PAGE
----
Orc is ...

... a novel language for distributed and concurrent programming which provides uniform access to computational services, including distributed communication and data manipulation, through sites. Using four simple concurrency primitives, the programmer orchestrates the invocation of sites to achieve a goal, while managing timeouts, priorities, and failures.

Orc 2.1.2 is available for download (release notes)

What can I use Orc for?

  • As a general purpose programming language for concise encoding of concurrent and distributed applications. See a probabilistic solution to the dining philosophers problem, or try out some simple programs that combine concurrency and synchronization with fault-tolerance and time-out.
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    Dining Philosophers.
    Based on the randomized algorithm given in:
    Lehmann, D. J., Rabin M. O.  On the Advantages of Free Choice: A Symmetric and Fully Distributed Solution to the Dining Philosophers Problem. Principles Of Programming Languages 1981 (POPL'81), pages 133-138.
    -- Randomly swap two elements
    def shuffle(a,b) = if (Random(2) = 1) then (a,b) else (b,a)
    -- Acquire two forks in the order given
    def take((a,b)) =
      a.acquire() >> b.acquireD() ;
      a.release() >> take(shuffle(a,b))
    -- Release two forks
    def drop(a,b) = (a.release(), b.release()) >> signal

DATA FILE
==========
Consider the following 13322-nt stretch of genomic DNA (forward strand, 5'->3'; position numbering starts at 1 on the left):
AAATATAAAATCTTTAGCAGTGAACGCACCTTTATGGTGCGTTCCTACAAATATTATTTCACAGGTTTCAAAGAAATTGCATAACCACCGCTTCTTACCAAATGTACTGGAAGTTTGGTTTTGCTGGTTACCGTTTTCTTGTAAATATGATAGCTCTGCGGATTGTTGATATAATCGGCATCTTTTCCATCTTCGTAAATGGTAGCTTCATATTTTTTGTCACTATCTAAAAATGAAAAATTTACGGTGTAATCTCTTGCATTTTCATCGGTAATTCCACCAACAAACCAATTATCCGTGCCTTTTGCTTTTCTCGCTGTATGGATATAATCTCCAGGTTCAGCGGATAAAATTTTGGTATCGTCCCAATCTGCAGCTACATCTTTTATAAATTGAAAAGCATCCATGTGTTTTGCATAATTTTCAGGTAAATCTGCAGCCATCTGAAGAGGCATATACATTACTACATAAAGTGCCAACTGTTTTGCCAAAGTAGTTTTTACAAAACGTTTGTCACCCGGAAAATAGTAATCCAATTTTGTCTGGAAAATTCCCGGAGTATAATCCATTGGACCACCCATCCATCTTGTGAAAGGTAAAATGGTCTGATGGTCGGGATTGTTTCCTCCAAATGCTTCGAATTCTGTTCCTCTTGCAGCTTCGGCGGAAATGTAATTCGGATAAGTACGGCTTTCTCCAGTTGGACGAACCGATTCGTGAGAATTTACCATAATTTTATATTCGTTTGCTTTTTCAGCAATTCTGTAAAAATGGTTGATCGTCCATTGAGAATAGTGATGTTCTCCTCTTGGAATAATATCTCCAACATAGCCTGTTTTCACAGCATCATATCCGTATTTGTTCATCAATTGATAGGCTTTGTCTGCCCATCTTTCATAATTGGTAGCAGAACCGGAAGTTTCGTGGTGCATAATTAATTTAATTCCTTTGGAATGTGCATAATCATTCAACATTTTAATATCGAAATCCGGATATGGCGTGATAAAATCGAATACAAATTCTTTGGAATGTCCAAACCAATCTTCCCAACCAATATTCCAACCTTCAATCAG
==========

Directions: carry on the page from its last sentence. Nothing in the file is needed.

-- Start a philosopher process with forks a and b
    def phil(a,b,name) =
      def thinking() = Rwait(Random(1000))
      def hungry() = take((a,b))
      def eating() =
        Println(name + " is eating.") >>
        Rwait(Random(1000)) >>
        Println(name + " has finished eating.") >>
      thinking() >> hungry() >> eating() >> phil(a,b,name)
    -- Start n philosophers dining in a ring
    def dining(n) =
      val forks = Table(n, lambda(_) = Semaphore(1))
      def phils(0) = stop
      def phils(i) =
          phil(forks(i%n), forks(i-1), "Philosopher " + i)
        | phils(i-1)
    -- Simulate 5 philosophers for 10 seconds before halting
    Let( dining(5) | Rwait(10000) ) >>
    Println("Simulation stopped.") >>
  • As a web scripting language to create a web-service mashup in a few minutes. Orc's emphasis on concurrency makes mashups much simpler to write than in other scripting languages. See a simple search mashup that starts a Bing search and a Google search simultaneously and prints the first set of responses. You can create your own mashup here.
  • As an executable specification language for workflow applications and process coordination problems. Read about how Orc can represent many common workflow patterns

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This research is supported in part by funding from the National Science Foundation. Any opinions, findings, and conclusions or recommendations expressed on this website are those of the author(s) and do not necessarily reflect the views of the National Science Foundation.

Last updated 2017-05-31